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Re: Microsoft going after Linux?

From: Rex Ballard
Subject: Re: Microsoft going after Linux?
Date: Thu, 26 Feb 2009 17:20:28 -0800 (PST)
User-agent: G2/1.0

On Feb 26, 7:02 pm, Rjack <> wrote:
> Rjack wrote:
> > "Microsoft has filed a suit against TomTom, 'alleging that the
> > in-car navigation company's devices violate eight of its patents
> > — including three that relate to TomTom's implementation of the
> > Linux kernel."

> >

Microsoft is taking a huge gamble here, because they could have all
8 patents nullified or even transferred to the creators of prior art.

The courts take a dim view of "first to file" based patent awards,
and this is especially true when the information was easily available
and widely published.  In some cases, the patent offices have even
decided that that the claims were wilfully fraudulent - because the
related prior art had not been listed.

Remember that failing to include known prior art in a patent
can result in nullification of the patent.  If it's too similar to the
prior art,
the patent could even be transferred to the original inventor.

Given that OSS has always been documented through revision
control systems, the change history could easily document a
MUCH earlier date of origination.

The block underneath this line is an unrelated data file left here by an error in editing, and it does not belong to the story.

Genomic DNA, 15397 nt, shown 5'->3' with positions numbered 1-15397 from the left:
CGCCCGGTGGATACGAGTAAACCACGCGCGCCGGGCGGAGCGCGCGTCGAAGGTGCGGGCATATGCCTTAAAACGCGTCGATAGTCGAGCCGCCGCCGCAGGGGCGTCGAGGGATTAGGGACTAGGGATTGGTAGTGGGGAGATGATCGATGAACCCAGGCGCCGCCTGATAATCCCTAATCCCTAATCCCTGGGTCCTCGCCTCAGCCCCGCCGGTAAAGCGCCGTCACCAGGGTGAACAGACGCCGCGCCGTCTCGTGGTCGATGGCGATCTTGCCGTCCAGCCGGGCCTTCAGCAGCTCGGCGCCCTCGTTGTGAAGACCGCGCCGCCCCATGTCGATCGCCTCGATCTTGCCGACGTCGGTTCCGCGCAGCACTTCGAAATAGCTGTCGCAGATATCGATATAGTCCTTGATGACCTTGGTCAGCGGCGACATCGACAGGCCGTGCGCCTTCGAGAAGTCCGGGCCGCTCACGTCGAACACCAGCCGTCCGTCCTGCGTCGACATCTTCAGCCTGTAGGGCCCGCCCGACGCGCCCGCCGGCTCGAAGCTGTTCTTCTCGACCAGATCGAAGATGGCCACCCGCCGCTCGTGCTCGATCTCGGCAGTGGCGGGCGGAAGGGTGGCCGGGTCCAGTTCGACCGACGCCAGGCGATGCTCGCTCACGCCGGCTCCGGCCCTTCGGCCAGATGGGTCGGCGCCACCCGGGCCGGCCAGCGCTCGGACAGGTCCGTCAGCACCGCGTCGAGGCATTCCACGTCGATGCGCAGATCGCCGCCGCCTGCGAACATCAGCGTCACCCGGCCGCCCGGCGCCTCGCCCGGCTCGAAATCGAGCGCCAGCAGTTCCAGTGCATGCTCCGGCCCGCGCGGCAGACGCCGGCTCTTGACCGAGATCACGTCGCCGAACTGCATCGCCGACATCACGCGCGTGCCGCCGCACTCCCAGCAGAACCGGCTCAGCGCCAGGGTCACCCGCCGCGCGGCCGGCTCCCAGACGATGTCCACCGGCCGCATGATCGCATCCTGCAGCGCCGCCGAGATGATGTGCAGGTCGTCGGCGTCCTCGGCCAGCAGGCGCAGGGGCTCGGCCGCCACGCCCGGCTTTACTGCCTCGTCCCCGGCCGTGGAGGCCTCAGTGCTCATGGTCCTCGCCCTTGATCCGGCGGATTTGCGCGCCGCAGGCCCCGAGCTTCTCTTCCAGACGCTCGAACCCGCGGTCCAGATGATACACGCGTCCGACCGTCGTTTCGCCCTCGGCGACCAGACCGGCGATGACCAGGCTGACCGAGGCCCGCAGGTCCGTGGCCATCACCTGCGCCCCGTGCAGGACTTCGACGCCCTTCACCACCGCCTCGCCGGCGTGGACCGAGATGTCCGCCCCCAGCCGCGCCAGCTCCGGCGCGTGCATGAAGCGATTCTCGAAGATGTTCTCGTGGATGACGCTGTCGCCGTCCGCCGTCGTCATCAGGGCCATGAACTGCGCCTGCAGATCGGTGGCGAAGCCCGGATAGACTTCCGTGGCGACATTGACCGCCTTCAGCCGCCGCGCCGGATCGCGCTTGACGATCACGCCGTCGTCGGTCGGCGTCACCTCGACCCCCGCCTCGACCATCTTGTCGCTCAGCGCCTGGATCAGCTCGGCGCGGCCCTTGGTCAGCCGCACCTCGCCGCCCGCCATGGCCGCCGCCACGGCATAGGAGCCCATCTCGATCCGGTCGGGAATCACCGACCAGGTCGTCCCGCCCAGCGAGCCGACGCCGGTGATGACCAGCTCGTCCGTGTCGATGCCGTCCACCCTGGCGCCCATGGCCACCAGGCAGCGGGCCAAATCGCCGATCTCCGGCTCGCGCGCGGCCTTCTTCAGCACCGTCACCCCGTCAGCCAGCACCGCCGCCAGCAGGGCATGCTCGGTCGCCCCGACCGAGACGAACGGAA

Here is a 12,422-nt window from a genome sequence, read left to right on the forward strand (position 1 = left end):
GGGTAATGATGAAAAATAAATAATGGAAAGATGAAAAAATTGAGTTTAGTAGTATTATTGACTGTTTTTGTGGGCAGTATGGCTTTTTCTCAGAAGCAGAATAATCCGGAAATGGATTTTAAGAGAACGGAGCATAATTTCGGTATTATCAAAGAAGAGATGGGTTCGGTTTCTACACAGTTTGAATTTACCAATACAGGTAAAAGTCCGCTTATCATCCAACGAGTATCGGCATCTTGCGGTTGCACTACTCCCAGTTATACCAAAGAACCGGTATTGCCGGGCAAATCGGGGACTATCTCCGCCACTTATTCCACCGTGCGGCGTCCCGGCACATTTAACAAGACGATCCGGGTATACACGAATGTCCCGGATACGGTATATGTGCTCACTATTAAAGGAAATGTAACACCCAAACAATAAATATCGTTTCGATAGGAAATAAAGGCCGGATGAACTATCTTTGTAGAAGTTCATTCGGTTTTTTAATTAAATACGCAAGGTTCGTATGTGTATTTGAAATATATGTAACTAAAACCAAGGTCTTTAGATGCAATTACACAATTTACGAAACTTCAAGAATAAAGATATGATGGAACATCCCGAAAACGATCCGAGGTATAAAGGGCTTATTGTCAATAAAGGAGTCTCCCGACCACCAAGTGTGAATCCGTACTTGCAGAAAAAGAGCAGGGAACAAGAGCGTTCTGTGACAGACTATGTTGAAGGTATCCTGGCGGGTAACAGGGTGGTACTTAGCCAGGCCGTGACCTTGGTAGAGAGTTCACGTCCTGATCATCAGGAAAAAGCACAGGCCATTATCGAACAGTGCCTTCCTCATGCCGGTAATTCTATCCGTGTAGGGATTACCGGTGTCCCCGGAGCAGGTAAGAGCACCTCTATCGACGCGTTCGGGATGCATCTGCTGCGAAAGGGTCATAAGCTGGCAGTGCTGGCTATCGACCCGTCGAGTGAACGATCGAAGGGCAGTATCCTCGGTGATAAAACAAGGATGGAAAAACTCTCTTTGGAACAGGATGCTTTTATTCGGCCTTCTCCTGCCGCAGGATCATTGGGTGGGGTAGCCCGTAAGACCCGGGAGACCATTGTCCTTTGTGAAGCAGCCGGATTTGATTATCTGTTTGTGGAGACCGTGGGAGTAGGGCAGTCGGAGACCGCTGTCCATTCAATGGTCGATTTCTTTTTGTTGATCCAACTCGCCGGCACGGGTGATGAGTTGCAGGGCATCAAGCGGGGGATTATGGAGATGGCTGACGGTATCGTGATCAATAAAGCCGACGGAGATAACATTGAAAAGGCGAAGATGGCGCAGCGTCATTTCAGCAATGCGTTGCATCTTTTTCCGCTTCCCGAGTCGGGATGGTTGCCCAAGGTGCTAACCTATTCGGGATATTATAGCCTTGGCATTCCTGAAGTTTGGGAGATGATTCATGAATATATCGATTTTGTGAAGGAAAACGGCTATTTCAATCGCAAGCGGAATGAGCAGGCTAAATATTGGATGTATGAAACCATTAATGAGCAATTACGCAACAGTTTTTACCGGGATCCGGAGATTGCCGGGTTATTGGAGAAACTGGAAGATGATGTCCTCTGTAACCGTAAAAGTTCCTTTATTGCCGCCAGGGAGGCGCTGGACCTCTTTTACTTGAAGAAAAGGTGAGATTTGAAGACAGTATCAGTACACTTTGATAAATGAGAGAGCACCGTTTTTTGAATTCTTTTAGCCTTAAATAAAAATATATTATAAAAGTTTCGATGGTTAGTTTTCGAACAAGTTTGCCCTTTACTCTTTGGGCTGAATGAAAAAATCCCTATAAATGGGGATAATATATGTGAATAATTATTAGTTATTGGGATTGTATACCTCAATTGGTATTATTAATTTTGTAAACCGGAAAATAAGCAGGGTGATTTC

I would LOVE to see Microsoft go after Linux over specific patents,
and have those patents, critical to Microsoft's products, turned over
to Richard Stallman, because it showed up in the GNU project 3-4
years earlier.

Stallman would probably demand that Microsoft place ALL of their
source code into GPL or LGPL.

> "Plan for the Worst

> The Linux Foundation is working closely with our partner the Open
> Invention Network, and our members, and is well prepared for any
> claims against Linux. We have great confidence in the foundation
> they have laid. Unfortunately, claims like these are a by-product of
> our business and legal system today. For now, we are closely
> watching the situation and will remain ready to mount a Linux’s
> defense, should the need arise."


That's a dangerous crowd to mess with.  With their massive archive of
carefully documented changes to millions, even billions of lines of
code, available almost immediately, Microsoft could easily find
losing everything.

Worse, Microsoft could end up trying to enforce a patent against
that had not only been INVENTED earlier but was REJECTED due to
inherent security problems.

DHCP is RARP.  The dynamic generation and assignment from a pool was
rejected because it created such a security risk - because the
assigned addresses couldn't be properly tracked and audited to
properly identidy hackers.  This is still a problem, especially in
corporate networks, and especially with the ability to clone a MAC

Many of Microsodft's "innovations" are similar "security holes".

> Sincerely,
> Rjack :)

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